− Swap unit configuration
configuration file whose name ends in ".swap"
encodes information about a swap device or file for memory
paging controlled and supervised by systemd.
This man page
lists the configuration options specific to this unit type.
See systemd.unit(5) for the common options of all
unit configuration files. The common configuration items are
configured in the generic [Unit] and [Install] sections. The
swap specific configuration options are configured in the
options are listed in systemd.exec(5), which define
the execution environment the swapon(8) binary is
executed in, in systemd.kill(5), which define the way
the these processes are terminated, and in
systemd.resource-control(5), which configure resource
control settings for these processes of the unit.
Swap units must
be named after the devices or files they control. Example:
the swap device /dev/sda5 must be configured in a unit file
dev−sda5.swap. For details about the escaping logic
used to convert a file system path to a unit name, see
All swap units
automatically get the BindsTo= and After=
dependencies on the device units or the mount units of the
files they are activated from.
Swap units with
DefaultDependencies= enabled implicitly acquire a
Conflicts= and an After= dependency on
umount.target so that they are deactivated at shutdown,
unless DefaultDependencies=no is specified.
implicit dependencies may be added as result of execution
and resource control parameters as documented in
Swap units may
either be configured via unit files, or via /etc/fstab (see
fstab(5) for details). Swaps listed in /etc/fstab
will be converted into native units dynamically at boot and
when the configuration of the system manager is reloaded.
See systemd-fstab-generator(8) for details about the
If a swap
device or file is configured in both /etc/fstab and a unit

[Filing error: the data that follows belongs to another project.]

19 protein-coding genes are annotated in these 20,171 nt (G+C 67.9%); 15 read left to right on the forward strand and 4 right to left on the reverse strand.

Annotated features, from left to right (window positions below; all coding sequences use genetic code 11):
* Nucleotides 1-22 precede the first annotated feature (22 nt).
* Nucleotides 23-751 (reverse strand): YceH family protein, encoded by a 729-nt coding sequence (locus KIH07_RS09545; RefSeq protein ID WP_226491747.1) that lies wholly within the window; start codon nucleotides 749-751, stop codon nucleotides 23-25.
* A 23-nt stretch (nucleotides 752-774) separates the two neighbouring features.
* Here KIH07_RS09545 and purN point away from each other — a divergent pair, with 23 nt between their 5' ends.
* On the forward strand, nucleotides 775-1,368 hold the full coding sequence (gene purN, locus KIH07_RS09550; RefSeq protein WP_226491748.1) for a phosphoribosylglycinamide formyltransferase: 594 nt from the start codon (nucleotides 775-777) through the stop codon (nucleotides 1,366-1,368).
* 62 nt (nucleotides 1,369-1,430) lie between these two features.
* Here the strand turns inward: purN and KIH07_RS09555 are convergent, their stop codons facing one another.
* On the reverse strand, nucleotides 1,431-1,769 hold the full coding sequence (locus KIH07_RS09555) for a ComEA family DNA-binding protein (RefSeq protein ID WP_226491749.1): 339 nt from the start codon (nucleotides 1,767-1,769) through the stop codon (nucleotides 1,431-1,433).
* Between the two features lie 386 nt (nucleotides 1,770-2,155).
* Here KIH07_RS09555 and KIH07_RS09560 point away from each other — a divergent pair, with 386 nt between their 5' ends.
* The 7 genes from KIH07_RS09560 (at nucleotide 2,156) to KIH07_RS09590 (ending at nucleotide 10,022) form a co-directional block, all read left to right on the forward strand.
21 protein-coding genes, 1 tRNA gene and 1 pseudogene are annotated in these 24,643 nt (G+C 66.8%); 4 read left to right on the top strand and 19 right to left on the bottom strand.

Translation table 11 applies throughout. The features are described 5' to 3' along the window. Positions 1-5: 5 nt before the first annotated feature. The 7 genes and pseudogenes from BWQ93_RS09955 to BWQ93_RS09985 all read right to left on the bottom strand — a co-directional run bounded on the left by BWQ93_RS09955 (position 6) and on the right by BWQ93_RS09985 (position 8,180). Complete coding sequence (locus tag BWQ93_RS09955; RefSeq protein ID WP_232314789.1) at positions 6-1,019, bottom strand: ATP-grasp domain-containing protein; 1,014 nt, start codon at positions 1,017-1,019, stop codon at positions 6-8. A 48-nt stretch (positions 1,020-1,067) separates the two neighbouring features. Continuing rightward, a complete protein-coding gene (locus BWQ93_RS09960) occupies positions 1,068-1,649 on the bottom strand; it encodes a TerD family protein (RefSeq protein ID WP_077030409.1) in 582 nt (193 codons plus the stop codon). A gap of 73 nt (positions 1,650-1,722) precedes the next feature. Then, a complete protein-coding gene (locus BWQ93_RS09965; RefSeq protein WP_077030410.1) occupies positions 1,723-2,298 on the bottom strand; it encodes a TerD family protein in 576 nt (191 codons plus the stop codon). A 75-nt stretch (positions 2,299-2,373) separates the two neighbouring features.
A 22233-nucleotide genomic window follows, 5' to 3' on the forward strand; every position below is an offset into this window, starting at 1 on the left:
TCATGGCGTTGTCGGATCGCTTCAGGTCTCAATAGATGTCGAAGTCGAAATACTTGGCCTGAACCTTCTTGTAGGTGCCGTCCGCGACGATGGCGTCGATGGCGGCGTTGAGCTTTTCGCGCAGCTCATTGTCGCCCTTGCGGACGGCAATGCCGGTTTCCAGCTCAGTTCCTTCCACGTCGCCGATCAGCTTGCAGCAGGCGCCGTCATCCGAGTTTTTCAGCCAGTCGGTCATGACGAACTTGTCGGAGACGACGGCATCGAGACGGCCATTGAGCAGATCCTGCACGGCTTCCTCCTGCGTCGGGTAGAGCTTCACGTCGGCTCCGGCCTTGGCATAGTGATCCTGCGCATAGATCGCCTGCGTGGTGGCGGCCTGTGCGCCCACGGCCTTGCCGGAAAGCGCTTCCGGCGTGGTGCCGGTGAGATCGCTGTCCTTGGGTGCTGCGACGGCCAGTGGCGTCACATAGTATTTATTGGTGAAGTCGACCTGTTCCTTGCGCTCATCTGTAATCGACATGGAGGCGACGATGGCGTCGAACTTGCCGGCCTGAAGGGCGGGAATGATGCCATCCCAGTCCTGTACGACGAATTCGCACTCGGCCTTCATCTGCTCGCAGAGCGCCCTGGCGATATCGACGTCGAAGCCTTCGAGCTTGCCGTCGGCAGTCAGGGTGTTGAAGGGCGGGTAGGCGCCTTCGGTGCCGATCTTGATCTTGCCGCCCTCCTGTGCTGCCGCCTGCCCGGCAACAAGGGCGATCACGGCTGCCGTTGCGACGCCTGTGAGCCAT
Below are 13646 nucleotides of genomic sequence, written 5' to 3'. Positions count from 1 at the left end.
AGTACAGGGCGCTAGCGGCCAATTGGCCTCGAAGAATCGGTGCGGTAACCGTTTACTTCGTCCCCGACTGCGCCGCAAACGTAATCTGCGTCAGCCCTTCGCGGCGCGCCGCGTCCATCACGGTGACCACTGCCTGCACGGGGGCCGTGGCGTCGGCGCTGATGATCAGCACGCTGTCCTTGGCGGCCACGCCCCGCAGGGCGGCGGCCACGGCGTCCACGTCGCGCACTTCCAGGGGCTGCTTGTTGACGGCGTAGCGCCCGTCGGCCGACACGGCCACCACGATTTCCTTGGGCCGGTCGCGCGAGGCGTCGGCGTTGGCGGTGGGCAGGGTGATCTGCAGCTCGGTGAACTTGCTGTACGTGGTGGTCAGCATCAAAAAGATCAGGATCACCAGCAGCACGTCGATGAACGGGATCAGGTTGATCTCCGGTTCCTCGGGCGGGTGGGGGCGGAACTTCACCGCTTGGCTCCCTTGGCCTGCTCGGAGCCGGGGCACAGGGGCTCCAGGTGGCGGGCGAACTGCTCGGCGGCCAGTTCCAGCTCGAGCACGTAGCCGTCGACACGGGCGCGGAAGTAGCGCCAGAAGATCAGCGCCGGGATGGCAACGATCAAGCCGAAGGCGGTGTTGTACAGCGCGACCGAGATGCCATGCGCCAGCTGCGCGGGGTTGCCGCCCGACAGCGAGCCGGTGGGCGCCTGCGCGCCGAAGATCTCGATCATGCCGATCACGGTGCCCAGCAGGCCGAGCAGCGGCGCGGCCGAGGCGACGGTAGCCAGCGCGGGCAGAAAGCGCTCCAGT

file, the configuration in the latter takes precedence.
/etc/fstab, a few special options are understood by systemd
which influence how dependencies are created for swap
With noauto, the swap
unit will not be added as a dependency for swap.target. This
means that it will not be activated automatically during
boot, unless it is pulled in by some other unit. The
auto option has the opposite meaning and is the
With nofail, the swap
unit will be only wanted, not required by swap.target. This
means that the boot will continue even if this swap device
is not activated successfully.
Swap files must
include a [Swap] section, which carries information about
the swap device it supervises. A number of options that may
be used in this section are shared with other unit types.
These options are documented in systemd.exec(5) and
systemd.kill(5). The options specific to the [Swap]
section of swap units are the following:
Takes an absolute path of a
device node or file to use for paging. See swapon(8)
for details. If this refers to a device node, a dependency
on the respective device unit is automatically created. (See
systemd.device(5) for more information.) If this
refers to a file, a dependency on the respective mount unit
is automatically created. (See systemd.mount(5) for
more information.) This option is mandatory.
Swap priority to use when
activating the swap device or file. This takes an integer.
This setting is optional and ignored when the priority is
set by pri= in the Options= key.
May contain an option string
for the swap device. This may be used for controlling
discard options among other functionality, if the swap
backing device supports the discard or trim operation. (See
swapon(8) for more information.)
Configures the time to wait for
the swapon command to finish. If a command does not exit
within the configured time, the swap will be considered
failed and be shut down again. All commands still running
will be terminated forcibly via SIGTERM, and after
another delay of this time with SIGKILL. (See
KillMode= in systemd.kill(5).) Takes a
unit−less value in seconds, or a time span value such
as "5min 20s". Pass "0" to disable the
timeout logic. Defaults to DefaultTimeoutStartSec=
from the manager configuration file (see
systemd.exec(5) and systemd.kill(5) for more